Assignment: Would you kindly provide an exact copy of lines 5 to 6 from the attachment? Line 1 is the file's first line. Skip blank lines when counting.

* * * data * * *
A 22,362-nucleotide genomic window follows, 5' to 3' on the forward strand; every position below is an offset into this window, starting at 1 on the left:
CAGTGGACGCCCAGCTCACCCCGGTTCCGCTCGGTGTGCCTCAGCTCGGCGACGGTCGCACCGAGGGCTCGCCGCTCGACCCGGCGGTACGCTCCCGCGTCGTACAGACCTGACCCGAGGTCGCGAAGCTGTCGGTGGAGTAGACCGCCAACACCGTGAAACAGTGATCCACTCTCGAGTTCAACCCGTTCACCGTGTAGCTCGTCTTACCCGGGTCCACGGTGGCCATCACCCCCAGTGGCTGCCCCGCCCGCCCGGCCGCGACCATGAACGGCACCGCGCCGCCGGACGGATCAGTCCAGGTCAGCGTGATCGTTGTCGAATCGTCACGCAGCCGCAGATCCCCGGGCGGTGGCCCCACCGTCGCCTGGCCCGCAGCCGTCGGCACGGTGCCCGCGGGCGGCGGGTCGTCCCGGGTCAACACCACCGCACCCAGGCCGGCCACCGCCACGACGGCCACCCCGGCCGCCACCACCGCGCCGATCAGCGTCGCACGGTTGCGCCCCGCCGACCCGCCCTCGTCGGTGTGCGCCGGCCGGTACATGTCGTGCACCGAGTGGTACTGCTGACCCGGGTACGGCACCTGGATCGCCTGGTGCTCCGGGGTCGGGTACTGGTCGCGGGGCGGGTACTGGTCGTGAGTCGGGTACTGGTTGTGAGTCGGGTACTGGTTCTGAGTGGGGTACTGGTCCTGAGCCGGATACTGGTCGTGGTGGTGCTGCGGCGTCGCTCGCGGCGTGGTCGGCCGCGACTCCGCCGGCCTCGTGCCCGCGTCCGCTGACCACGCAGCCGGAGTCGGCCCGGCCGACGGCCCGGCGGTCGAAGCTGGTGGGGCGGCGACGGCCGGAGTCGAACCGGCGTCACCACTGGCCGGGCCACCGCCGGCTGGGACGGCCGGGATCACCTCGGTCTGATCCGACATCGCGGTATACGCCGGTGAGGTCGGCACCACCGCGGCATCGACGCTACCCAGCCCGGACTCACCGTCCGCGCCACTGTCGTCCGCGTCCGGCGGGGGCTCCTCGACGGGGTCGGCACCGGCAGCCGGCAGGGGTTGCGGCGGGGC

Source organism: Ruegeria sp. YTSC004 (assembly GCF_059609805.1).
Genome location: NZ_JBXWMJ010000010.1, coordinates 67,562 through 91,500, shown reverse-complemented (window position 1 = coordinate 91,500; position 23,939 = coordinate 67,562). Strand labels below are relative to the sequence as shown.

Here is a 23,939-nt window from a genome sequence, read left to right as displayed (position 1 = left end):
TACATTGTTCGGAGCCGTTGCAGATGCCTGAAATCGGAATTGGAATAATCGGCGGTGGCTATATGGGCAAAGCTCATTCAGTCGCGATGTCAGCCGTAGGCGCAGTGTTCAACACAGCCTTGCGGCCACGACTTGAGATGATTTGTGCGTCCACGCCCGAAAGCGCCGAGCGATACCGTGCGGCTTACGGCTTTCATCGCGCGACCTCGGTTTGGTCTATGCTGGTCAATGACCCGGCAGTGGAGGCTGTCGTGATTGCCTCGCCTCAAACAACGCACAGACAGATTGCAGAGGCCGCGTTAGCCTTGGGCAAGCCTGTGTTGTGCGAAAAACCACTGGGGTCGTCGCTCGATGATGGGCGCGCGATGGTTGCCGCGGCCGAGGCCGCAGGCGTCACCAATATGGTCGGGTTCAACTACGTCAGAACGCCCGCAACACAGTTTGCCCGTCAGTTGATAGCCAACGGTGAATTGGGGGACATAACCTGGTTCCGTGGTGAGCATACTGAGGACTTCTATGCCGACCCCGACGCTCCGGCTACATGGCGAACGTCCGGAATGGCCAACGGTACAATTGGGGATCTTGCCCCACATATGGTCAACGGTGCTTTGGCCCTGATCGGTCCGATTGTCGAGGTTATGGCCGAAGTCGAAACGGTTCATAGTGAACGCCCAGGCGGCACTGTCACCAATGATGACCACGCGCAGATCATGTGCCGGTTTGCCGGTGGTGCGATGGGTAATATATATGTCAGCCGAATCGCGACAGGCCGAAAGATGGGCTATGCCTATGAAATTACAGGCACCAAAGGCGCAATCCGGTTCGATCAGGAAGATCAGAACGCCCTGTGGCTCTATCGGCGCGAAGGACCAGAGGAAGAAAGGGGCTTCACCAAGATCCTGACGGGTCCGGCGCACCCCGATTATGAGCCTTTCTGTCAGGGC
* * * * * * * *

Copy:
Here is a 23,939-nt window from a genome sequence, read left to right as displayed (position 1 = left end):
TACATTGTTCGGAGCCGTTGCAGATGCCTGAAATCGGAATTGGAATAATCGGCGGTGGCTATATGGGCAAAGCTCATTCAGTCGCGATGTCAGCCGTAGGCGCAGTGTTCAACACAGCCTTGCGGCCACGACTTGAGATGATTTGTGCGTCCACGCCCGAAAGCGCCGAGCGATACCGTGCGGCTTACGGCTTTCATCGCGCGACCTCGGTTTGGTCTATGCTGGTCAATGACCCGGCAGTGGAGGCTGTCGTGATTGCCTCGCCTCAAACAACGCACAGACAGATTGCAGAGGCCGCGTTAGCCTTGGGCAAGCCTGTGTTGTGCGAAAAACCACTGGGGTCGTCGCTCGATGATGGGCGCGCGATGGTTGCCGCGGCCGAGGCCGCAGGCGTCACCAATATGGTCGGGTTCAACTACGTCAGAACGCCCGCAACACAGTTTGCCCGTCAGTTGATAGCCAACGGTGAATTGGGGGACATAACCTGGTTCCGTGGTGAGCATACTGAGGACTTCTATGCCGACCCCGACGCTCCGGCTACATGGCGAACGTCCGGAATGGCCAACGGTACAATTGGGGATCTTGCCCCACATATGGTCAACGGTGCTTTGGCCCTGATCGGTCCGATTGTCGAGGTTATGGCCGAAGTCGAAACGGTTCATAGTGAACGCCCAGGCGGCACTGTCACCAATGATGACCACGCGCAGATCATGTGCCGGTTTGCCGGTGGTGCGATGGGTAATATATATGTCAGCCGAATCGCGACAGGCCGAAAGATGGGCTATGCCTATGAAATTACAGGCACCAAAGGCGCAATCCGGTTCGATCAGGAAGATCAGAACGCCCTGTGGCTCTATCGGCGCGAAGGACCAGAGGAAGAAAGGGGCTTCACCAAGATCCTGACGGGTCCGGCGCACCCCGATTATGAGCCTTTCTGTCAGGGC